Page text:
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Reader Contributed Letters


Bring on the Art - As usual I appreciate The Inlander's consistent commitment to the visual arts. The multi-faceted examination of the Northwest Museum of Arts and Culture (MAC) and its new curator was great ("Arts Advocate, 7/18/02). I especially appreciated reading the sidebar comments from various members of the art community here, on what they see as a needed direction for the MAC.


Adding to those comments, I'd like to echo those who articulated how necessary it is for the MAC to bring in art exhibitions (historical and contemporary) by artists from outside the region. A museum's role is always educational, and giving Spokane residents the opportunity to see internationally renowned work by artists such as Jim Hodges and the Kienholzes allows us residents a way to participate in the larger, international conversation on art. If, occasionally, local and regional artists' work fits into that "conversation" that is fine, but the museum's primary focus should not be one of regional boosterism for local artists alone.


For example, a few years ago, curator Brian Wallace at the Bellevue Museum showed work by Pipolotti Rist (an important video artist from Switzerland) and he also included a few works by lesser known regional artists such as Jeffrey Mitchell. In that way everyone benefited.


Best wishes to the MAC in this new stage of development, and, once again, thanks to The Inlander for keeping us informed on cultural issues.





Lanny DeVuono


Spokane, Wash.





Eugster is Right On - According to Bob Herold's editorial about the city council in last week's edition of The Inlander ("Council in Crisis"), he apparently wishes we could return to the days of yesteryear... back to when the council meetings began with a prayer and a group hug, then onward to several unanimous votes and absolutely no debate about the issues.


Herold contends that Mr. Higgins should be responsible for ensuring that "we get bills that can be acted upon." Just whom does he expect will introduce such legislation? Higgins? I don't recall him ever proposing any legislation to speak of. Roberta Greene? Don't make me laugh. Dennis Hession? The mayor? John Powers is only concerned with enhancing his image.


Herold wants someone to bring better legislation to the table? There is only one council member who consistently proposes any new bills for the council's consideration, and that is Steve Eugster. The majority of council members seem to be on a mission to vote for staff proposals and denigrate anything proposed by Eugster. That is about as far as they will go.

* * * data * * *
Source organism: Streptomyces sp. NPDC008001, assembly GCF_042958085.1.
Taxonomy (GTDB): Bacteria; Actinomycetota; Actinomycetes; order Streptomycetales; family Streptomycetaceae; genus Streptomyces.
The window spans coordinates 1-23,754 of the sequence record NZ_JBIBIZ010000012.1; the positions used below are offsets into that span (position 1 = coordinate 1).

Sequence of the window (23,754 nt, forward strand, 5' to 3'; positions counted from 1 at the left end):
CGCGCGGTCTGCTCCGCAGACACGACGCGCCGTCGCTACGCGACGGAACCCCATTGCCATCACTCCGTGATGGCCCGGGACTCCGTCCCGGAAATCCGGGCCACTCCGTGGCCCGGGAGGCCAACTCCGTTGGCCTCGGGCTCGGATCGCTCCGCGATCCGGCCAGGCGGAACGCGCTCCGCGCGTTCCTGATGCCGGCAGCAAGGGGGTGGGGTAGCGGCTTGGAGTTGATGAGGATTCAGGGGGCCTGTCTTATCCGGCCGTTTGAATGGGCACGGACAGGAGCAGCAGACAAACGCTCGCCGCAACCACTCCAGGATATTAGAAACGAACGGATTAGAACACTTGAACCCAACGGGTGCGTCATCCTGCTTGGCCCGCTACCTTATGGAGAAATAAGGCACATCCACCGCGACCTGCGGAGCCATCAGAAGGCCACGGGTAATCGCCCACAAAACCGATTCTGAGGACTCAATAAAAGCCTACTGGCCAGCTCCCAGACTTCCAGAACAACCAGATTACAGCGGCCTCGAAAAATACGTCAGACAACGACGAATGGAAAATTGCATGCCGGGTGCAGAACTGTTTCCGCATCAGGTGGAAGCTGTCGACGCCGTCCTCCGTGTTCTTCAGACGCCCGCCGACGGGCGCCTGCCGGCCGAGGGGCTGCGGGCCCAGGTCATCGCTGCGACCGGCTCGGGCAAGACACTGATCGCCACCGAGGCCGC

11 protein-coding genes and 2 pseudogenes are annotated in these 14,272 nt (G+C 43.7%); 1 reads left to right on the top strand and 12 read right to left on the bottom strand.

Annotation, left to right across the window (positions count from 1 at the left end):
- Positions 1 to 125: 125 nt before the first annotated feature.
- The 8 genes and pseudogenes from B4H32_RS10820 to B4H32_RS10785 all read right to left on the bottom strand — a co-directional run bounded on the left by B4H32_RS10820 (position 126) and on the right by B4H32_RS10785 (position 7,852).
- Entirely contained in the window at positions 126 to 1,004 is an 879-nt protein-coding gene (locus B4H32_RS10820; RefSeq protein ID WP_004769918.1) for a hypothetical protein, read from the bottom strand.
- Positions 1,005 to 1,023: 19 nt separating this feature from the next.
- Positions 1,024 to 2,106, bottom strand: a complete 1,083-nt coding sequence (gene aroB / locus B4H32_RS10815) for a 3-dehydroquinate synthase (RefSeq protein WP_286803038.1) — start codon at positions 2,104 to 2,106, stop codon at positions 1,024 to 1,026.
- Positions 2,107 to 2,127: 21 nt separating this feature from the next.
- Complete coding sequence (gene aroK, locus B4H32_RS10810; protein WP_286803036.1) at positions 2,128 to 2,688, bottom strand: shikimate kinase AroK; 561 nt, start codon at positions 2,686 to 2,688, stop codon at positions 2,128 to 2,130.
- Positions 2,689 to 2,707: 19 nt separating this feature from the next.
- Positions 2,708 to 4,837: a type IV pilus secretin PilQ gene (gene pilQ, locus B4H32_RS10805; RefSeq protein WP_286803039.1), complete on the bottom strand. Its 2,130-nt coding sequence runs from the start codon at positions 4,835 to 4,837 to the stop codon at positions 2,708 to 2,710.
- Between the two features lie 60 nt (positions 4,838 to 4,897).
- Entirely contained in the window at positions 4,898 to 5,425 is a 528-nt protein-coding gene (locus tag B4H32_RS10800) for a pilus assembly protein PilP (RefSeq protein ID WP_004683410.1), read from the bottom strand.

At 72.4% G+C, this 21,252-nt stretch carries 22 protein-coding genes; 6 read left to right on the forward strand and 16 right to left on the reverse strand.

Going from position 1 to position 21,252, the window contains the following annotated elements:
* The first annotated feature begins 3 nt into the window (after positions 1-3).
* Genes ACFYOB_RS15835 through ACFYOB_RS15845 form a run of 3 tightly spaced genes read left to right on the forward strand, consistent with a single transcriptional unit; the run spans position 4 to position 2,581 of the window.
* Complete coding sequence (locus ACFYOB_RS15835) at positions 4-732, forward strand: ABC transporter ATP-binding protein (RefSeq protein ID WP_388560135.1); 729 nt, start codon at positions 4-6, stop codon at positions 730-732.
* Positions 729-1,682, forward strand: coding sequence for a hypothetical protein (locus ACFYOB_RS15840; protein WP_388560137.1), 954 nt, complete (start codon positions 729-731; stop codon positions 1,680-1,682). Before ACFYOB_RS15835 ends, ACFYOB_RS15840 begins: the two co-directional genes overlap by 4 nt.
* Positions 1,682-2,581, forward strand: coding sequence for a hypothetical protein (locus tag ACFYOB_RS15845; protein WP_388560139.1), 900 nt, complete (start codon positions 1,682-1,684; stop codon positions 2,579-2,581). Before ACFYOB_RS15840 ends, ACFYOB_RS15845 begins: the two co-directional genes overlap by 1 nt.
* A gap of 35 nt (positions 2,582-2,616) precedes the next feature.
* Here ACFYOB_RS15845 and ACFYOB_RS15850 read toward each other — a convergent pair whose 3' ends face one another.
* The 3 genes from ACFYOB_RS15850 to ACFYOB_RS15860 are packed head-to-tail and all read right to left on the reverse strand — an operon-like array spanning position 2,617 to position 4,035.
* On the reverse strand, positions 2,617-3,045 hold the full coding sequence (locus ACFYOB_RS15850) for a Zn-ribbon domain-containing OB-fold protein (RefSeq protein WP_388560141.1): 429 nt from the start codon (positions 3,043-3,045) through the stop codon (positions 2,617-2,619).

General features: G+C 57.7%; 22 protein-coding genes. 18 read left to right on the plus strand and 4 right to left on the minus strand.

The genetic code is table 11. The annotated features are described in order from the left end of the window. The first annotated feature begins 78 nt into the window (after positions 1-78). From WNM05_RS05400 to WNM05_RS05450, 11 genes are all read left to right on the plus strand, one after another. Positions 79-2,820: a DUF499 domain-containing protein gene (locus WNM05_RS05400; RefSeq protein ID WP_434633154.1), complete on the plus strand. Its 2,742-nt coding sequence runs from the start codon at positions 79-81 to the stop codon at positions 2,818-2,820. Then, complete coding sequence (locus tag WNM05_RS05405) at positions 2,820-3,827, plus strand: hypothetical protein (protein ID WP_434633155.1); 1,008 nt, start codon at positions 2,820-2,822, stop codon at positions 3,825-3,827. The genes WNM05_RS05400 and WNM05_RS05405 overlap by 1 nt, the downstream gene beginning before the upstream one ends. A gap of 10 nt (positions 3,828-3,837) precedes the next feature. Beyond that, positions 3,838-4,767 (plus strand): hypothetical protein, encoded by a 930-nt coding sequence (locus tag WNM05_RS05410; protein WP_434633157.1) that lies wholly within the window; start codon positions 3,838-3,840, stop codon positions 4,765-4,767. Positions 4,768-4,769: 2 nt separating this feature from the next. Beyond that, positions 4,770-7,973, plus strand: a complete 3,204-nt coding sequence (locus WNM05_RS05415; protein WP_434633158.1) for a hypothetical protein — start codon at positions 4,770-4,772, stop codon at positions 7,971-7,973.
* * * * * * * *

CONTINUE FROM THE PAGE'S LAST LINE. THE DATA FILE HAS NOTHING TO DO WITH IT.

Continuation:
Most of them don't have the courage to put their butts on the line for fear they might offend those in the city's power structure.


We don't need to return to the good old days -- we need more people with the courage of Steve Eugster, Cherie Rodgers and Steve Corker. We need council members who have the courage to stand up for the people of this city and not roll over as some in this community seem to be doing. We don't need council members who are merely rubber-stamping the proposals of the staff and mayor. We need more independent voices to replace some of the drones that are allied with Higgins and Mayor Powers. Eugster, et al., are not the problem in this city; they are the solution. Unfortunately, they are one vote shy of a majority.





Pat O'Leary


Spokane, Wash.





Another One Gets Away - They say you can't prove a negative. Think again. The Buck Knives Company will not build a plant in Washington State, and in all likelihood never will unless we fix the problems with our business climate.


Established in 1902, Buck Knives is one of America's premier knife makers. Now, after more than 50 years in San Diego, the company is looking to relocate. They looked at Washington State -- and passed. Why?


The B & amp;O Tax. Washington's Business and Occupation tax, is levied on gross income, regardless of whether you make a profit.


The minimum wage. Washington's minimum wage increases automatically every year, tied to Seattle's Consumer Price Index. It is the highest in the nation and getting higher.


The ergonomics rule. Washington's controversial ergonomics rule, criticized as vague and unscientific, is the only one of its kind in the nation. Experts estimate the rule will cost Washington employers more than $700 million to implement, with no guarantee it will prevent a single injury.


Jeopardized business tax incentives. Despite Washington's shaky business climate, politicians in Olympia are talking about repealing existing business tax incentives.


Our business climate does not exist in a vacuum. We compete with neighboring states that have less cumbersome regulations, no sales tax or B & amp;O tax, or a lower minimum wage. Buck Knives also is looking at Oregon and Idaho as the site of their new facility. Oregon has reportedly offered free land and three years of property tax abatement, as well as low-cost financing. Idaho has offered $600,000 in direct job training grants, $100,000 in general support and the construction of all necessary public utilities to support the new Buck Knives facility.


Company officials haven't decided where they're going to go, but they have decided where they will not go. They apparently will not come to Washington. We lost 80,000 jobs last year alone, and our unemployment rate exceeds the national average. Our regulatory and tax policies should be designed to attract new jobs, not discourage them.





Don C. Brunell


President of the Association


of Washington Business


Olympia, Wash.

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